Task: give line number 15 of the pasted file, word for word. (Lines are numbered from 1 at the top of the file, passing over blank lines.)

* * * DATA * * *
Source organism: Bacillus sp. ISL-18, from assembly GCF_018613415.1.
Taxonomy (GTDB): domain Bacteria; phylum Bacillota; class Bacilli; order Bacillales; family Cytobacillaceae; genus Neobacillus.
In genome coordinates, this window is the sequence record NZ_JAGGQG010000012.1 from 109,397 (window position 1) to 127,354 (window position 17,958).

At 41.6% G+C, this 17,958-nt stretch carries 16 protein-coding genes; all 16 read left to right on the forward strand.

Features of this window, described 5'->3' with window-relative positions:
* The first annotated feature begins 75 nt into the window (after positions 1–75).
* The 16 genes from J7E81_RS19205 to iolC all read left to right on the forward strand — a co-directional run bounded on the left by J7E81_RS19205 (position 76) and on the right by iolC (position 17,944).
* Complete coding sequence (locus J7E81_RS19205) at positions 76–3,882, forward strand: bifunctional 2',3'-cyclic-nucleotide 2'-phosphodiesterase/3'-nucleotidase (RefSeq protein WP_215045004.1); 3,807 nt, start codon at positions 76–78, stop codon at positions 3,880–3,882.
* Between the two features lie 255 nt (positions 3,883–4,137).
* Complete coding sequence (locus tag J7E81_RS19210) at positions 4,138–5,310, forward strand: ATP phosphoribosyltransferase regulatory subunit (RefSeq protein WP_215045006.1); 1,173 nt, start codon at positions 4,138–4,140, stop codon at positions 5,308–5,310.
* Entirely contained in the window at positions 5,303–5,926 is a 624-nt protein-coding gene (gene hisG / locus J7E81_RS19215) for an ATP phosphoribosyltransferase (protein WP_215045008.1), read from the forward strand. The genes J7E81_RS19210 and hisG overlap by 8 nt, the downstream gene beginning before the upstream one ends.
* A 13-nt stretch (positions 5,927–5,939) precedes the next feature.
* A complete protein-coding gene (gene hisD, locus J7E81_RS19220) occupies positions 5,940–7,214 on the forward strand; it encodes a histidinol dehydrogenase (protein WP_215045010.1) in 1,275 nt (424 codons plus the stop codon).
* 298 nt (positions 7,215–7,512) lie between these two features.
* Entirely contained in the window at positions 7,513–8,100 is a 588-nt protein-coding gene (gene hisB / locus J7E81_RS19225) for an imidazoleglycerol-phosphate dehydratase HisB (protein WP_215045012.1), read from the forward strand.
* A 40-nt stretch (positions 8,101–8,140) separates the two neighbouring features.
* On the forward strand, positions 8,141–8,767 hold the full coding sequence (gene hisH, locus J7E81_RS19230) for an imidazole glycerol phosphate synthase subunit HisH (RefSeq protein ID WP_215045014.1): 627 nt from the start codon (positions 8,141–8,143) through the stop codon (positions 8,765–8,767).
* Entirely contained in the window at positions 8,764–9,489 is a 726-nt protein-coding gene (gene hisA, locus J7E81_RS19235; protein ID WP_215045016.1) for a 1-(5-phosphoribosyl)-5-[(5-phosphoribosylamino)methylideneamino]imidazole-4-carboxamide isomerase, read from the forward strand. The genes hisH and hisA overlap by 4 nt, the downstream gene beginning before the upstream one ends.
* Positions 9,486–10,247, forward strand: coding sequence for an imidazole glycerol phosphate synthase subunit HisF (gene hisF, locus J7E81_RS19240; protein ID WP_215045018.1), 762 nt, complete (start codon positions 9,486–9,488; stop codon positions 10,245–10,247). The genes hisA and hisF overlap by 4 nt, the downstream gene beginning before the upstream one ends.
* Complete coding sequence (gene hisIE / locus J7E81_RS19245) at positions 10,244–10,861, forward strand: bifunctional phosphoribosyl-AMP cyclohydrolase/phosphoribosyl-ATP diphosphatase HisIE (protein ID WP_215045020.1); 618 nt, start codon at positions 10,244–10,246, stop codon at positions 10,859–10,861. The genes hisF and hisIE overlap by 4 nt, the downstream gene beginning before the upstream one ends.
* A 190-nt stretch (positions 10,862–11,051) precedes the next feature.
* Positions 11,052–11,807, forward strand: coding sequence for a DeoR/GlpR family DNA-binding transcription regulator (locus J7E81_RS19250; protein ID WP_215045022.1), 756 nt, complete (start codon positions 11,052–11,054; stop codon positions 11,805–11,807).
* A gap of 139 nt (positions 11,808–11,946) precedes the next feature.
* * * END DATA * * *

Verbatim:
* Entirely contained in the window at positions 7,513–8,100 is a 588-nt protein-coding gene (gene hisB / locus J7E81_RS19225) for an imidazoleglycerol-phosphate dehydratase HisB (protein WP_215045012.1), read from the forward strand.